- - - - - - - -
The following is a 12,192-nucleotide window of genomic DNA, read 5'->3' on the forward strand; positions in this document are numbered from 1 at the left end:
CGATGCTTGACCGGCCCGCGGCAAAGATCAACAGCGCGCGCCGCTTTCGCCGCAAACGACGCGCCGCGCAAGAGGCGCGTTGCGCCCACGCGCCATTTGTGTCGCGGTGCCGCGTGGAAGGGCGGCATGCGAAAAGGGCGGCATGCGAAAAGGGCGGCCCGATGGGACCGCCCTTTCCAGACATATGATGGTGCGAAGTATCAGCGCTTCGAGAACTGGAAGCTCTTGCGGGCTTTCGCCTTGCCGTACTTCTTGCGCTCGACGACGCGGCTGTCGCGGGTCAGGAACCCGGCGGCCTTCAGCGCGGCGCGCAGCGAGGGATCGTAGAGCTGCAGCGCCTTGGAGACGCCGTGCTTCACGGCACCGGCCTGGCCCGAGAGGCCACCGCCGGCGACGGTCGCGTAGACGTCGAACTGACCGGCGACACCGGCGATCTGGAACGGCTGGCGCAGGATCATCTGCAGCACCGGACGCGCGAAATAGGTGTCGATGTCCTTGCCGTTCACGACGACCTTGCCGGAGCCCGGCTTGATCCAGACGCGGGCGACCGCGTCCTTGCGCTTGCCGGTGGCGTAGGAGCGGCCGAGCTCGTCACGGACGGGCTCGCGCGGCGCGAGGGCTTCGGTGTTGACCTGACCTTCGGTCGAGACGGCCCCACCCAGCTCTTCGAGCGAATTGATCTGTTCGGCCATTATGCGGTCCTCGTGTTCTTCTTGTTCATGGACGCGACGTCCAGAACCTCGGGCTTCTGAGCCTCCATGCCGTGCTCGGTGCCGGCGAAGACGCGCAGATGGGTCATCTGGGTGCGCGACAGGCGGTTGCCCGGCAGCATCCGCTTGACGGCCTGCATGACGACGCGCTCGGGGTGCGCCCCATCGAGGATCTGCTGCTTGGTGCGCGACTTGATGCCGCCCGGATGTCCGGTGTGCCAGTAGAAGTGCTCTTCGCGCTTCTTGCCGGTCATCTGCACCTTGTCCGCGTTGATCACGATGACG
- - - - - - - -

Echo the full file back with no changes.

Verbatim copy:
The following is a 12,192-nucleotide window of genomic DNA, read 5'->3' on the forward strand; positions in this document are numbered from 1 at the left end:
CGATGCTTGACCGGCCCGCGGCAAAGATCAACAGCGCGCGCCGCTTTCGCCGCAAACGACGCGCCGCGCAAGAGGCGCGTTGCGCCCACGCGCCATTTGTGTCGCGGTGCCGCGTGGAAGGGCGGCATGCGAAAAGGGCGGCATGCGAAAAGGGCGGCCCGATGGGACCGCCCTTTCCAGACATATGATGGTGCGAAGTATCAGCGCTTCGAGAACTGGAAGCTCTTGCGGGCTTTCGCCTTGCCGTACTTCTTGCGCTCGACGACGCGGCTGTCGCGGGTCAGGAACCCGGCGGCCTTCAGCGCGGCGCGCAGCGAGGGATCGTAGAGCTGCAGCGCCTTGGAGACGCCGTGCTTCACGGCACCGGCCTGGCCCGAGAGGCCACCGCCGGCGACGGTCGCGTAGACGTCGAACTGACCGGCGACACCGGCGATCTGGAACGGCTGGCGCAGGATCATCTGCAGCACCGGACGCGCGAAATAGGTGTCGATGTCCTTGCCGTTCACGACGACCTTGCCGGAGCCCGGCTTGATCCAGACGCGGGCGACCGCGTCCTTGCGCTTGCCGGTGGCGTAGGAGCGGCCGAGCTCGTCACGGACGGGCTCGCGCGGCGCGAGGGCTTCGGTGTTGACCTGACCTTCGGTCGAGACGGCCCCACCCAGCTCTTCGAGCGAATTGATCTGTTCGGCCATTATGCGGTCCTCGTGTTCTTCTTGTTCATGGACGCGACGTCCAGAACCTCGGGCTTCTGAGCCTCCATGCCGTGCTCGGTGCCGGCGAAGACGCGCAGATGGGTCATCTGGGTGCGCGACAGGCGGTTGCCCGGCAGCATCCGCTTGACGGCCTGCATGACGACGCGCTCGGGGTGCGCCCCATCGAGGATCTGCTGCTTGGTGCGCGACTTGATGCCGCCCGGATGTCCGGTGTGCCAGTAGAAGTGCTCTTCGCGCTTCTTGCCGGTCATCTGCACCTTGTCCGCGTTGATCACGATGACG